Research shows women in America make the majority of consumer decisions for their households, deal with complicated money situations almost every day and are more likely today to need to make financial decisions on their own.
Yet for many women, the word "investing" is intimidating.
Here's a little advice from someone who knows a lot about the topic: "You're perfectly capable of rocking your own world," said Kim Shappee, a senior credit officer at Bank of Montana who is offering her financial expertise to women through an "Intro to Investing" class she's organized in Missoula.
"Just looking around my world, I know some incredibly savvy businesswomen who are incredibly astute at managing their companies and companies' finances. I know some single mothers that are wonderful and would make chief financial officers jealous at their budget. But some would freeze at making financial decisions and don't understand their own financial place in the world," Shappee said.
Shappee recognized that this confusion stems from a lack of educational tools that could help women take their financial knowledge a step further. Shappee's career just happens to center around the financial world, where she works every day with Bank of Montana customers to help finance often complicated business deals.
Conversations with female friends spurred Shappee to start her first investing class, which she researched, wrote and now teaches, with the first class starting a year ago.
"I thought, ‘What about a book club scenario with wine and cheese, but instead of books we do ‘intro to investing?' Thirty people ended up at my house," she said.
Shappee's plans for the first class were altered once she got a sense of what women really wanted to know. That meant going back to the basics. Once a month for nine months, class members met to discuss everything from how to buy a house, to how to find your credit score, to how to deal with student loans.
Shappee's second class session begins Nov. 7 and is already full. Anyone interested in a possible third round of classes can email Shappee at firstname.lastname@example.org.
This time, "Intro to Investing" will start with the basics of finances, including having all attendees write down their top three financial goals. The class will grow from there, and could touch on any number of financial topics depending on interest.
Questions about investing come up often and a handful of women - some from Shappee's first class - have now formed a finance club that has produced an investment portfolio called the Garden Fund. The fund has 11 women participating. They all contribute an equal amount of money each month and hold different positions in the club.
Shappee is the co-president of the fund and an investor.
"Kim has always been super into the education piece of (finances). All of her friends would ask her questions about it, so she started making time to answer ... the questions at once instead of eight times," said Mary Poole, also co-president of the Garden Fund.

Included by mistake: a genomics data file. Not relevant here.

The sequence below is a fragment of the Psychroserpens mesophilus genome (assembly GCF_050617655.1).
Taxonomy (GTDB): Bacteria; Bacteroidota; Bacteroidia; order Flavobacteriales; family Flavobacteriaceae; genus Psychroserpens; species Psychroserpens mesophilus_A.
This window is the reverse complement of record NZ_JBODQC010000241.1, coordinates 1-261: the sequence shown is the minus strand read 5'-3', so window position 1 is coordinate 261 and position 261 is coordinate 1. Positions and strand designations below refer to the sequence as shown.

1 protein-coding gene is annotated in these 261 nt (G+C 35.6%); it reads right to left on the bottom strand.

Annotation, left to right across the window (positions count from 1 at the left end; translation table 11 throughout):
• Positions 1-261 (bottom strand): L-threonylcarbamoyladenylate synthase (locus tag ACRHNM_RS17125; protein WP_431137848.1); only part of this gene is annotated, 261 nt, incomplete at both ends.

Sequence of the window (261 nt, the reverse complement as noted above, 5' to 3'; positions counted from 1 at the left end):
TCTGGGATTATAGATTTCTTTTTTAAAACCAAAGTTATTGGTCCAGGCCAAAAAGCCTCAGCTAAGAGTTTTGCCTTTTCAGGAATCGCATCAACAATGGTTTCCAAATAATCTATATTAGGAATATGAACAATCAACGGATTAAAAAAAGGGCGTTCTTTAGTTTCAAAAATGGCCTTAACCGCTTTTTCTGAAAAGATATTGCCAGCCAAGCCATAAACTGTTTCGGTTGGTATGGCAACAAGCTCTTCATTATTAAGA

Poole said joining the finance club has helped her branch out in the financial world in other ways.
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"What's been really neat, outside of the club we have been able to improve our own financial situations. I've opened a Roth IRA," and that was easy once she started down the right path, Poole said.
Shappee's career began with a focus on educating people about entrepreneurship.
She graduated from Babson College in Boston with a degree in entrepreneurship and economics. After graduating, she traveled the world, teaching entrepreneurship in South Africa and studying it in South America. When it came time to come home, she quickly connected with Tom Swenson, Bank of Montana's founder and president, and worked with him to form what Shappee calls a "business bank for entrepreneurs."
Today, Shappee is not only one of the youngest senior credit officers in the country, she's also currently the president of her Pacific Coast Banking school class. A fellow Montana woman is the vice president, making them the first female pair to lead a class at the prestigious banking school based on the University of Washington campus in Seattle.
Shappee works daily with business people to help them finance their dreams, a great part of her job, she said.
"I feel like I get to see every part of banking, the whole transaction, and how it all balances out. That gives me an advantage in seeing how the banking system functions, which I think gives me an advantage on my financial perspective of the world, really understanding how a bank works," Shappee said.
Shappee helped Jessica Daniels and her husband finance their first home purchase, and Daniels is now a part of the Garden Fund.
Daniels had been looking for a place to invest and found that doing research for the club's potential investments and having the safety net of others to talk them over with gave her a better sense of where her money was going.
"I think we're wiling to take on a little bit more risk, and risk is OK when you do it responsibly and it's well thought out," Daniels said.
Shappee hopes future classes create more financially savvy women who have investing confidence like those in the Garden Fund. She knows women have the power to help change economic conditions.
The small start here could have a big effect.
"I really feel like it will ripple. ... You teach a man to fish, and you feed a village. You teach a woman about financial empowerment, and revolutionize the financial industry," she said.
Reporter Jenna Cederberg can be reached at 523-5241 or a email@example.com.